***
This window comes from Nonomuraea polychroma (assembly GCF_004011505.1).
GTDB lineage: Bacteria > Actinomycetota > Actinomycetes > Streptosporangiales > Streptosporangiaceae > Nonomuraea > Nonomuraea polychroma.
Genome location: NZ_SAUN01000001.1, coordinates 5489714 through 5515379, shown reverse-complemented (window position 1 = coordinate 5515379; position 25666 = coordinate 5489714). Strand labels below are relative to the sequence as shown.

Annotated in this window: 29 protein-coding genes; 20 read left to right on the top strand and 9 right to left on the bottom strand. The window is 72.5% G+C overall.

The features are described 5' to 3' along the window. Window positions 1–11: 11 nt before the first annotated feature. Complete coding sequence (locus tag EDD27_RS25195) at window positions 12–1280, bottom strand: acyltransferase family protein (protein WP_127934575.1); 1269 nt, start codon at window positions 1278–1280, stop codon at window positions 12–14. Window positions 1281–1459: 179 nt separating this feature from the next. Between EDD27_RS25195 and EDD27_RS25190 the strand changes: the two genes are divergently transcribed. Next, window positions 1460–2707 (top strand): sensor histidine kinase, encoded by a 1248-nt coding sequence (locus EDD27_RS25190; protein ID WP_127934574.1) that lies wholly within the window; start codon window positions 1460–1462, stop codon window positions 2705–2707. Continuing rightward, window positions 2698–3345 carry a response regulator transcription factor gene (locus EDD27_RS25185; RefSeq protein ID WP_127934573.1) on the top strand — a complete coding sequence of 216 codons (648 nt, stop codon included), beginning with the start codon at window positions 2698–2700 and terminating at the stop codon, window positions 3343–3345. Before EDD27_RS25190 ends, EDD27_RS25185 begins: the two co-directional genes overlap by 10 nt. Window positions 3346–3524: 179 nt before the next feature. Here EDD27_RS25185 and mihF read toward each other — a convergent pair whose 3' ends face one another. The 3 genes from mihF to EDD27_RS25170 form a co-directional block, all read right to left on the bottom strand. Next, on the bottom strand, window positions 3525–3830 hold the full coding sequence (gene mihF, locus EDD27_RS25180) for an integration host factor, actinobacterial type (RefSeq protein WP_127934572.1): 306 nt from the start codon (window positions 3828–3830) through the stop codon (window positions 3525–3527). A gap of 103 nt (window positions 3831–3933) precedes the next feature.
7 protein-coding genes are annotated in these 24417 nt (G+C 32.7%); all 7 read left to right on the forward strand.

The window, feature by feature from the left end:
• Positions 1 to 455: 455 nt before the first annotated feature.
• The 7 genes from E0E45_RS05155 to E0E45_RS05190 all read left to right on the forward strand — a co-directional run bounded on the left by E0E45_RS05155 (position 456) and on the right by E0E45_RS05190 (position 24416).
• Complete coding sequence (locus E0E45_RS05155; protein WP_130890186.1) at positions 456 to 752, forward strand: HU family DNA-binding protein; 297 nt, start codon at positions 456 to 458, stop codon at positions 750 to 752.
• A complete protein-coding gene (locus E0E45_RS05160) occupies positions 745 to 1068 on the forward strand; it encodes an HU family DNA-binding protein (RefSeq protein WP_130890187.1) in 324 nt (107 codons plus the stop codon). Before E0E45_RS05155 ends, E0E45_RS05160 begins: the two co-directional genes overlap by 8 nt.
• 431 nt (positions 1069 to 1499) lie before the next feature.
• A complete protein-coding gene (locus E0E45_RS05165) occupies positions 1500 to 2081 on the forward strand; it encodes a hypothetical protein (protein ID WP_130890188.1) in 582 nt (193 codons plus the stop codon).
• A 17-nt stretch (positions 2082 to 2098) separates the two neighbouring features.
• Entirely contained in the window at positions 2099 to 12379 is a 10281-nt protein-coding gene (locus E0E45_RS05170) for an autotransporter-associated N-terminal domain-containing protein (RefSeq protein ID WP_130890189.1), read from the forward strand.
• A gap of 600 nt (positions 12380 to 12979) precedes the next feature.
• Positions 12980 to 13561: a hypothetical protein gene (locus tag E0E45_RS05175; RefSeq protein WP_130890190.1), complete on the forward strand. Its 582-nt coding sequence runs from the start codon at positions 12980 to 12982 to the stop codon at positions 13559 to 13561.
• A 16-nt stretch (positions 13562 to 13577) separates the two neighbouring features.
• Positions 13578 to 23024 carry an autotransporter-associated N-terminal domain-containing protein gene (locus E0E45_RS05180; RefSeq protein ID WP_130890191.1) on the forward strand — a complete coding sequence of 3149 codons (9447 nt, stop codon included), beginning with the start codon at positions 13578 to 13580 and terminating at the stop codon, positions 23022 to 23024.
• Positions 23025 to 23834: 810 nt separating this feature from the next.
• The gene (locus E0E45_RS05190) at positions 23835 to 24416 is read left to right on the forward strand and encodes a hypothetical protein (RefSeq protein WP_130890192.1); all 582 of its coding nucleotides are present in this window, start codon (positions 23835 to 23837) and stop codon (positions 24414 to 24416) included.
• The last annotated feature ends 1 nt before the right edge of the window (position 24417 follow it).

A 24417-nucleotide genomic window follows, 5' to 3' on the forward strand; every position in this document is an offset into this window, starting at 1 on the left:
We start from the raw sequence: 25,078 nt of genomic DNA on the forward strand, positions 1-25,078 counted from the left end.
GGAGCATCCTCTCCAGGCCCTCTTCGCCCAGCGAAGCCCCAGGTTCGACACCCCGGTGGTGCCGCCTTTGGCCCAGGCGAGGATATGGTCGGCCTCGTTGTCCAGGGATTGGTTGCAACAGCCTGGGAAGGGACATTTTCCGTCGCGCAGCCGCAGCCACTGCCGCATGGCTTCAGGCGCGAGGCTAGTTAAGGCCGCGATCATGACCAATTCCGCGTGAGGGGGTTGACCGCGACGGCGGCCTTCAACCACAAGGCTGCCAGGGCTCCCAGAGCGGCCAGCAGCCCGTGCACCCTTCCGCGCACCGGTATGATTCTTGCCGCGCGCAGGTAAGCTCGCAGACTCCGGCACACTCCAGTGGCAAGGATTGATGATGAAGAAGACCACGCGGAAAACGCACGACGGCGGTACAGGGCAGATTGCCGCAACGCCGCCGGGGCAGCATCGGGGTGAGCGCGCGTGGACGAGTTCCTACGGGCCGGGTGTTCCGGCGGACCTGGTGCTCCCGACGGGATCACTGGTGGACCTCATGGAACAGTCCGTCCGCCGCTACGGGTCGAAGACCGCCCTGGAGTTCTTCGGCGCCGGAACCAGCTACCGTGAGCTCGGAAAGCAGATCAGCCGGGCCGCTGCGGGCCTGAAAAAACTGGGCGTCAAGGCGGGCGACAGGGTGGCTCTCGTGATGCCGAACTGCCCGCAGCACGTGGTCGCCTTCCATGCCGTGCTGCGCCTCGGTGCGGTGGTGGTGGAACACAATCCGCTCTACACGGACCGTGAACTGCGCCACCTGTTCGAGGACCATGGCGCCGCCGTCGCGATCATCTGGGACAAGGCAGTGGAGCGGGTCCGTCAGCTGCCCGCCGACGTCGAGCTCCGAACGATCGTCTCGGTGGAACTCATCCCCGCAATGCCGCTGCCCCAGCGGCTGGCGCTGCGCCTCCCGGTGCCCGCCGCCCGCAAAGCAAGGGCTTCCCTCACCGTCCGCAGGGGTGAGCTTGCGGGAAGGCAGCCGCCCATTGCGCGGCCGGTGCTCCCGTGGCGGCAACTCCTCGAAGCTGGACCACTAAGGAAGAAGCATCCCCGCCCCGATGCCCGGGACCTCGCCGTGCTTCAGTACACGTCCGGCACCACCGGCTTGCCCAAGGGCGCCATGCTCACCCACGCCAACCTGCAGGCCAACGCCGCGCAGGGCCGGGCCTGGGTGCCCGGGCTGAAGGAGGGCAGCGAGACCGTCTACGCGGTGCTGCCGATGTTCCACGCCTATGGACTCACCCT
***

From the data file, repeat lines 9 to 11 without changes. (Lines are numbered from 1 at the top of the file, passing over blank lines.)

• The 7 genes from E0E45_RS05155 to E0E45_RS05190 all read left to right on the forward strand — a co-directional run bounded on the left by E0E45_RS05155 (position 456) and on the right by E0E45_RS05190 (position 24416).
• Complete coding sequence (locus E0E45_RS05155; protein WP_130890186.1) at positions 456 to 752, forward strand: HU family DNA-binding protein; 297 nt, start codon at positions 456 to 458, stop codon at positions 750 to 752.
• A complete protein-coding gene (locus E0E45_RS05160) occupies positions 745 to 1068 on the forward strand; it encodes an HU family DNA-binding protein (RefSeq protein WP_130890187.1) in 324 nt (107 codons plus the stop codon). Before E0E45_RS05155 ends, E0E45_RS05160 begins: the two co-directional genes overlap by 8 nt.